There is a disconnect between what would be required to remake Venezuelan society (just as there was in the case of Iraq) and what the American people are willing to support and pay for. The cost, the commitment and the ruthlessness required for such a mission is completely absent. And this knock off the government and hope for the best strategy we’ve now pursued in Afghanistan, Iraq, Syria and Libya, doesn’t seem to work really well.

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  12. Just nutha ignint cracker says:

    @gVOR08: So our foreign policy, according to the AEI, is that strength comes from being the biggest bully? Ooooooooookaaaaaaaaay! Good to know. (And food for thought [from a typo I started with])

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  13. MarkedMan says:

    the transformation of Germany, Japan, and Italy are clear examples of war leading to foes being turned into friendly, liberal democracies

    Even excluding the unique circumstances of WWII these are not comparable examples. In each of these cases, especially the first two, there existed a society that for generations had extensive governmental control and regimentation in virtually every facet of public life, coupled with a a very strong and numerous hierarchy of government officials to enforce compliance. The allies essentially decapitated the very top of the political leadership and substituted temporary but clearly empowered officials in their place.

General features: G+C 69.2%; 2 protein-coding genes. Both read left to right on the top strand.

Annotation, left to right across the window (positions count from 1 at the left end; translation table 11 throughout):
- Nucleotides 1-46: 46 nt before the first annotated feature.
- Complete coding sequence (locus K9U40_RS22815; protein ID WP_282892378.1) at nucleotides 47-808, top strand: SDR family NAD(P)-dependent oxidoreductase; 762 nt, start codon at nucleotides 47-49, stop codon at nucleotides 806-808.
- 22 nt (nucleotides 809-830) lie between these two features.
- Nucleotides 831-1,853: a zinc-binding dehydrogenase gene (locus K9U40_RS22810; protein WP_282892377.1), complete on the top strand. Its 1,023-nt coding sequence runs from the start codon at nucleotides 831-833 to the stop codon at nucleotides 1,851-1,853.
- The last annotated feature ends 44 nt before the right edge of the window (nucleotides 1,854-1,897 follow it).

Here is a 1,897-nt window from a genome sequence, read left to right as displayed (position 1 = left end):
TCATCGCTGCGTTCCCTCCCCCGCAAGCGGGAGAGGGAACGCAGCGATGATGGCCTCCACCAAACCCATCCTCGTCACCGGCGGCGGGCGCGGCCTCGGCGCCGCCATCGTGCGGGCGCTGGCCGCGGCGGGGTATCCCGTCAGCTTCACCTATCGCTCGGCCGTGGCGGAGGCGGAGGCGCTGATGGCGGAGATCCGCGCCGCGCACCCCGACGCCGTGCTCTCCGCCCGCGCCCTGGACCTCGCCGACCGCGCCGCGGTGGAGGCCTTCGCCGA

That infrastructure simply doesn’t exist in places like Venezuela, Iraq, Afghanistan, Vietnam, etc, etc

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  14. Gustopher says:

    I’m hoping the Republicans remain divided as to what country they want to invade, Venezuela or Iran, and just never get around to actually invading anywhere.

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  15. Andre Kenji de Sousa says:

    @Steven L. Taylor: Without Roraima you’d have to enter Venezuela either from La Guajira in Colombia or make an amphibious landing. I don’t know how you could work with the logistics here, specially considering the mountains that separate Caracas and Barranquila from the interior.

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  16. Roger says: